Artificial intelligence in schools, particularly generative AI, was initially criticized as a method for cheating or cutting corners. But as use cases for AI grow, it may be the extra security everyone seeks.

GovSpend’s Meeting Intelligence module shows that artificial intelligence is increasingly on the minds of school boards across the country, with mentions in district meetings steadily rising over the last two years. 

More Schools Discussing AI in Board Meetings

AI Beyond the Classroom

Meeting topics trend towards guidance on how to use AI in classrooms, but districts are also focused on another way AI may be of use: weapons detection.  

An array of vendors offer schools video surveillance systems that use AI to spot when a student brandishes a weapon and immediately send out an alert to the relevant parties. 

Select vendors and recent data in GovSpend’s Spending & POs database

Company Name School District (State) Date Cost Details Seller
Westminster Public Schools (CO) 8/28/2023 $61,440 Monitoring service for 128 cameras Global Monitoring Solutions
Lincoln Charter (NC) 3/30/2023 $5,568 Annual software renewal A3 Communications
Gregory-Portland ISD (TX) 12/20/2023 $30,500 Gun detection system Omnilert
School District of Neillsville (WI) 11/30/2023 $18,831 32 camera fee pro licenses Spot Ai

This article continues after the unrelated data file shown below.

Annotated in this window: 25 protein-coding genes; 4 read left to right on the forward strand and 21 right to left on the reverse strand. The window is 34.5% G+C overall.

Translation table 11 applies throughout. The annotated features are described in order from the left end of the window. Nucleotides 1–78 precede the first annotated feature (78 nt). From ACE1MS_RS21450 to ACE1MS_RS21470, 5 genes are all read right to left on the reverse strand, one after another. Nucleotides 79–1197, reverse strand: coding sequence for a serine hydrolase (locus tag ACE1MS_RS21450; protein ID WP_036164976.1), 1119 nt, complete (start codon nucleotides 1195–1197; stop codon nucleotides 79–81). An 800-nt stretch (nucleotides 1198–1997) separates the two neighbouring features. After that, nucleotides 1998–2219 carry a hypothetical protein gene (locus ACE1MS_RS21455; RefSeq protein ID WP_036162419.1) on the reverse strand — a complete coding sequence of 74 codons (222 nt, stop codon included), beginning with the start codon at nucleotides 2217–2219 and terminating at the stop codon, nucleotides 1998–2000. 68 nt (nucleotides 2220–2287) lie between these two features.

Rockford School District No. 205 (IL) 3/19/2024 $9,999 Weapon detection system ZeroEyes Inc

Sourced from GovSpend data.

Efficacy, Privacy, and Funding Are Concerns for School Boards

An examination of purchase orders and contracts in the GovSpend platform reveal which companies are doing business with school districts, while the meeting transcripts show how school boards are approaching these types of contracts.  

In one example, Conroe Independent School District in Texas set aside time during an April 24 meeting for a presentation on the vendors offering artificial intelligence software for weapon detection. The vendors were 21st Century AEYE, Actuate, Drift Net, Omnilert and ZeroEyes. Some concerns expressed during the meeting included the fact that weapons could only be detected if brandished as well as the risks associated with storing video of students.

In another example, the Crete-Monee School District No. 201-U in Illinois met Jan. 16 to discuss adding ZeroEyes technology to the school’s video surveillance system, which would require replacing existing cameras with newer models. One official asked the presenters whether ZeroEyes could help with applying for grants for funding. 

“And did they tell you that they have ways to help you find money to pay for this stuff? Because the rep that I know has said that she’s able to help districts,” the board member said. 

School districts can often partly fund weapon detection systems through “safety grants” from their state. 

For instance, the Maryland General Assembly this year passed a law to preserve a School Safety Grant Program, with at least $10 million of funding per year. As part of the same bill, the assembly directed a commission to determine whether artificial intelligence weapon detection systems would be eligible to receive school construction funding.